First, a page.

Wednesday, August 14, 2013


I was born in Wisconsin. I grew up knowing how to milk a cow and catch a lightening bug in a mason jar but my knowledge of the word didn't go much beyond what Dane County had to offer. I learned where Bruges was in my fifth grade geography book. My traveling was done by my index finger trailing over the pages of National Geographic. You could trace the exotic places I had seen on a map with a one-inch string tethered to Madison. Until I went off to college in Central Illinois I never made it much further than Wisconsin Dells or a trip or two to Chicago. Northern Wisconsin was a vacationland for a different echelon of traveler. Northern Wisconsin was to Chicago what the Adirondacks were to New York City. The roads to get there were not the interstates of today. Travel time involved a day on the road or a private propeller plane.
The leggy balsam trees that planted their stilettos in a chorus line along the shores of Cranberry Lake, Otter Lake or Catfish Lake were not for the son of bread deliveryman with two weeks paid summer vacation. It wasn't even on our radar. It was for families that summered as relief from their country club suburban homes plunging off rope swings into crystal clear lakes and having dinner served by tuxedoed waiters under paper lanterns as the dance band backed up a pompadoured crooner.
It took almost six decades but my invitation to the North woods finally arrived, a weekend at our furniture manufacturer's cottage on Catfish Lake in Eagle River. After more than a month of plane travel to Italy, Ireland and New York City a leisurely drive through the rolling landscape between Madison and the world's largest chain of fresh water lakes was an adventure I was too exhausted to think I could enjoy. I was so wrong.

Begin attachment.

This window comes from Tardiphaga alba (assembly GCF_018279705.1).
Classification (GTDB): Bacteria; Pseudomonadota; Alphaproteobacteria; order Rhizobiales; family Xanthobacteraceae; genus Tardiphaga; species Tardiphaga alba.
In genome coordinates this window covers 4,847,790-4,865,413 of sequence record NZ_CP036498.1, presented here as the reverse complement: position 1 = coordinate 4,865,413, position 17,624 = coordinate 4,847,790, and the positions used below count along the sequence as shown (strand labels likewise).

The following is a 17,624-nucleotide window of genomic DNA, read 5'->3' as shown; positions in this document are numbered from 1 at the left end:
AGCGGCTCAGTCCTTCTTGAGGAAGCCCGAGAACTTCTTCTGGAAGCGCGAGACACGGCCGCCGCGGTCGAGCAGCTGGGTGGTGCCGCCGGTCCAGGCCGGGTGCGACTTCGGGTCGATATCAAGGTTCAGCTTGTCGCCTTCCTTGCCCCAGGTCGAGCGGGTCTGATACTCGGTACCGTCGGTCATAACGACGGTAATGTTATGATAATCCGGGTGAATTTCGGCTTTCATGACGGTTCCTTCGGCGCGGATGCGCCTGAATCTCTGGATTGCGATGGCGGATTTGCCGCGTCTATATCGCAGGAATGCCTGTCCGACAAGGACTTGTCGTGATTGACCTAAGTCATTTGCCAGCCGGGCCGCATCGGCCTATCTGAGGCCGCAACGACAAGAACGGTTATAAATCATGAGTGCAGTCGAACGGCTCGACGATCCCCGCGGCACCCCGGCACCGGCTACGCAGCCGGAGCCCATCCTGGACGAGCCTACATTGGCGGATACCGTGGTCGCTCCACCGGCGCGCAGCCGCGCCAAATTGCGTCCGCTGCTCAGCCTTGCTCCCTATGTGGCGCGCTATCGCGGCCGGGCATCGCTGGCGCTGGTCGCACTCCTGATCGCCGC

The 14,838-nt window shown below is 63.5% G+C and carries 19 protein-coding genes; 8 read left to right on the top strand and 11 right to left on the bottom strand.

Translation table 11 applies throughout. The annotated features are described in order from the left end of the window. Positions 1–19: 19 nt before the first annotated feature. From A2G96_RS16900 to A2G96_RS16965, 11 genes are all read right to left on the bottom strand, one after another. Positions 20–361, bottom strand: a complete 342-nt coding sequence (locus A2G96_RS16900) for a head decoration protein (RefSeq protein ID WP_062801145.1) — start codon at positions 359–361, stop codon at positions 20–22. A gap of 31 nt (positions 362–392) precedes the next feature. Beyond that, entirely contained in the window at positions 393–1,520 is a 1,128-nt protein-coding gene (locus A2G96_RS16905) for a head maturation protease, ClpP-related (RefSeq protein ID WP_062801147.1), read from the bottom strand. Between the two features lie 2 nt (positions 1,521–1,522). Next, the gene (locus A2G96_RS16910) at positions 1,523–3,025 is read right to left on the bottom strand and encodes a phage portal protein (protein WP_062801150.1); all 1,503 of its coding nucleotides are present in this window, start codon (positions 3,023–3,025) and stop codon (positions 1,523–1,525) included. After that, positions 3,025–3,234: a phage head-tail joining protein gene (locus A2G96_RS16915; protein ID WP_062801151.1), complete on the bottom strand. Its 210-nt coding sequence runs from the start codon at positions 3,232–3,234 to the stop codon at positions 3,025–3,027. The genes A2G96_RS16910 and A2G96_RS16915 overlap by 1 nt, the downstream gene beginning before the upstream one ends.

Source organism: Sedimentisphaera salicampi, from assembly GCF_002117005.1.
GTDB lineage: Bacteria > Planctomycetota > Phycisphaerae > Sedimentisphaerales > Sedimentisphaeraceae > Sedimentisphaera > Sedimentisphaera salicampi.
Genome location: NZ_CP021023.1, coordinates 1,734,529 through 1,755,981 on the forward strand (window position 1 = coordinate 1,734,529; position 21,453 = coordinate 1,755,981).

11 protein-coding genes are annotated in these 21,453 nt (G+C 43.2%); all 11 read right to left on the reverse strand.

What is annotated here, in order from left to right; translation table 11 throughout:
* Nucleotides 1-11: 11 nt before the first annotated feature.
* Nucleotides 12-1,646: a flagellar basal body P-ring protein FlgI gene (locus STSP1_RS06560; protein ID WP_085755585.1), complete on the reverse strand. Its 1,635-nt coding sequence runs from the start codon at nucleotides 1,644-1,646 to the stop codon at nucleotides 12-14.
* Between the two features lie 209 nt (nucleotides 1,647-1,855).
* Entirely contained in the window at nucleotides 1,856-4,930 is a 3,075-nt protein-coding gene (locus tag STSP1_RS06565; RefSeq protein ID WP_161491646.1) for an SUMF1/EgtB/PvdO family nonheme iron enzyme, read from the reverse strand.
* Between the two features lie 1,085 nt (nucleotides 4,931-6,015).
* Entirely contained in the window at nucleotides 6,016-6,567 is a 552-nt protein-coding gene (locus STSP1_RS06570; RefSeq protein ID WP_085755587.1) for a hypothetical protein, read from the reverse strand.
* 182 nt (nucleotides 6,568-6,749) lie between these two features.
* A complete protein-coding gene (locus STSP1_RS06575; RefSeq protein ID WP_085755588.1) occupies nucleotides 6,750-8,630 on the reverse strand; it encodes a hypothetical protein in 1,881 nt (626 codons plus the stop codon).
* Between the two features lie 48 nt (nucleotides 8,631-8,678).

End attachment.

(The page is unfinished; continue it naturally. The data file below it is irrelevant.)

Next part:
The Sweeney cottage sits at the end of a dirt drive lined with a mix of homes most only open for the summer season when the lakes shimmer with the reflection of a warm summer sun.
Dating back to the twenties and thirties the clapboard main buildings with their detached guesthouses surrounded by magnificent pines and yards littered with beds of needles exude a bygone charm.
Stepping out of the car it was the crunch of those needles under foot that sent the fragrant message of the woods into my nostrils where the scent of balsam remained long after our leaving.
The season in Eagle River is short. It was the first week in August. We had a broken cloud cover that kept the temperature in the cool sixties, too cool to dive in to the Muskie rich water but perfect for sitting on the dock and watching the patterns the sun and clouds played on the lake.
It wasn't too late in season for all the flowers to be gone but their petals were beginning to fall.
Terry had a boy scout's knack for building fires. During the late afternoon we'd curl up with our books in front of the blazing logs and doze off before it was time to eat.
We grilled salmon and ate a blueberry crisp Rick had put together the morning before we left.
It was just as the sun was getting ready to fall below the tree line on the opposite shore, a time when the light deepens to a golden glow and the sky becomes an artist's palette of rich pastels going into electric shades of neon. I had pulled out my iphone to capture the sky when one of Eagle River's magnificent eagles spread its six-foot wing span and glided out from a canopy directly over my head.

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